The sophomore's grittiness and resolve are what has so many NBA scouts salivating over Carter-Williams.
The 6'6" specimen often draws the opposition's toughest defensive assignment, but he's been able to break down schemes throughout much of the season.
Carter-Williams posts approximately eight assists per game and creates opportunities for teammates on a consistent basis. His size and ball skills make him an ideal point guard prospect in an evolving basketball spectrum.
He owns more steals this season than anyone in the Big East and is the most important player on one of the nation's best program.
His attitude helps set the tone for Syracuse and the team will go as far as he wills them.
If it wasn't for Otto Porter's virtuoso performance during a 10-game Georgetown win streak, Cooley would be in serious consideration for conference player of the year. He ranks second in the nation with 18 double-doubles through 28 contests.
The 6'9" senior could be a confused with a seven-footer because of the way he controls real estate inside. Cooley boxes out with authority to gain position and pulls down 11 boards per game, tops in the Big East.
"You tell your big guys, 'Don't accept the block-out.' A lot of guys accept block-outs," Notre Dame coach Mike Brey told the Chicago Tribune. "Most guys accept block-outs. Jack Cooley truly does not accept block-outs. And he's relentless."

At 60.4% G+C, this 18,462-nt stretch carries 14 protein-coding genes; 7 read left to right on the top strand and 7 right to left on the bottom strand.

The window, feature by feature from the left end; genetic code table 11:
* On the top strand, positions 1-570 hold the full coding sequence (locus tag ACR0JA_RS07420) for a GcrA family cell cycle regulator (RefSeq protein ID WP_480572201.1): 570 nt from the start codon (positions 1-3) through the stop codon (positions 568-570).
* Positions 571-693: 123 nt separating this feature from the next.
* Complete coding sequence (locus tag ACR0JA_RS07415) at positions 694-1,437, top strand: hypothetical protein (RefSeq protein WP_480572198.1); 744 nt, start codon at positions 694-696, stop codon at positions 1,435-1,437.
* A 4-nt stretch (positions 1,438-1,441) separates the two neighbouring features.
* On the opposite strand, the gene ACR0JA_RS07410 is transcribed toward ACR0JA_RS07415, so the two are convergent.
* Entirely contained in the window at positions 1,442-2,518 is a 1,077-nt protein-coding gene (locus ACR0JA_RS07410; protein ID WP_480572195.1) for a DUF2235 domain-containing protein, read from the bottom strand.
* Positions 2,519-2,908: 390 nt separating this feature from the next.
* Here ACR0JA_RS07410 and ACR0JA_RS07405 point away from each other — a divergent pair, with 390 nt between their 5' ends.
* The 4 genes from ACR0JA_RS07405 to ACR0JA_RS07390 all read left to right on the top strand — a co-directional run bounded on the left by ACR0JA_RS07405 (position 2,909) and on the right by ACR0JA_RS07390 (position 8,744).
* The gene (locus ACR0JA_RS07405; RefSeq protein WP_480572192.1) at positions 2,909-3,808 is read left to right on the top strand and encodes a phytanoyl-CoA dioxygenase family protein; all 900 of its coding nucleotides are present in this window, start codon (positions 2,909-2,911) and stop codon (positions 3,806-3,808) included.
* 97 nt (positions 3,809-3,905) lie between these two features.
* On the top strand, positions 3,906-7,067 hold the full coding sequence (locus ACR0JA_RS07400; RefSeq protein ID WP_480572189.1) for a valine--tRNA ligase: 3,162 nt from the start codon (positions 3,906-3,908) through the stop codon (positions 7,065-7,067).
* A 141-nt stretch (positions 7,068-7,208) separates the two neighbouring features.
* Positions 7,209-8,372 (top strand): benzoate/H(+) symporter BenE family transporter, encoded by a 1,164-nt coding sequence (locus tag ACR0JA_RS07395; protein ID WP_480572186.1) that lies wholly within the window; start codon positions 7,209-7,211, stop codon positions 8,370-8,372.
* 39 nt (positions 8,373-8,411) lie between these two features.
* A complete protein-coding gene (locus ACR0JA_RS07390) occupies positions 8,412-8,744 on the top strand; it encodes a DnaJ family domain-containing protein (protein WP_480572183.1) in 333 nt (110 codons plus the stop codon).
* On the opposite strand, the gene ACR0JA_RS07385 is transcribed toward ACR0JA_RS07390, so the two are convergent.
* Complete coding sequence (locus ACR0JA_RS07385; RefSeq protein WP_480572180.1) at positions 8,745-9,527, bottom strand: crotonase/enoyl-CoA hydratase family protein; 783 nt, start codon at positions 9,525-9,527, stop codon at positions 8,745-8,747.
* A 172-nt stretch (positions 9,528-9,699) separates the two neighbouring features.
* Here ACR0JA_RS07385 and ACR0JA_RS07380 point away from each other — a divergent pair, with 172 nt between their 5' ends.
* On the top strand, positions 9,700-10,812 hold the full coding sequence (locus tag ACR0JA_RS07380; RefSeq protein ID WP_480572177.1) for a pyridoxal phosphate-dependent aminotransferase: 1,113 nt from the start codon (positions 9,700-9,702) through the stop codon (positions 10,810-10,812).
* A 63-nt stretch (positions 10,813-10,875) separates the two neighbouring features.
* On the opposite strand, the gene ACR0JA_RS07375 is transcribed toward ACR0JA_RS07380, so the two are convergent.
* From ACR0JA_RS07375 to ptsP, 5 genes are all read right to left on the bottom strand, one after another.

That effort has Cooley leading the nation in offensive rebounds and creating second chance opportunities for the Fighting Irish.
Porter is a Player of the Year frontrunner and possesses excellent numbers, including an average of 20 points per game over the past three weeks, but he does so much more than score.
The 6'8" forward makes opponents feel his wrath in every facet of the game.
He is relentless in the paint, ranking third in the Big East in rebounds (about eight per game) and leads the Hoyas in steals. Porter provides plenty of points on the offensive end without ever giving up a possession on defense.
The rising star is also a closer.
In Wednesday night's double overtime win at UConn, Porter scored 21 of his 22 points after halftime and beat the Huskies with a game-winning layup with 9.5 seconds remaining in the second overtime period.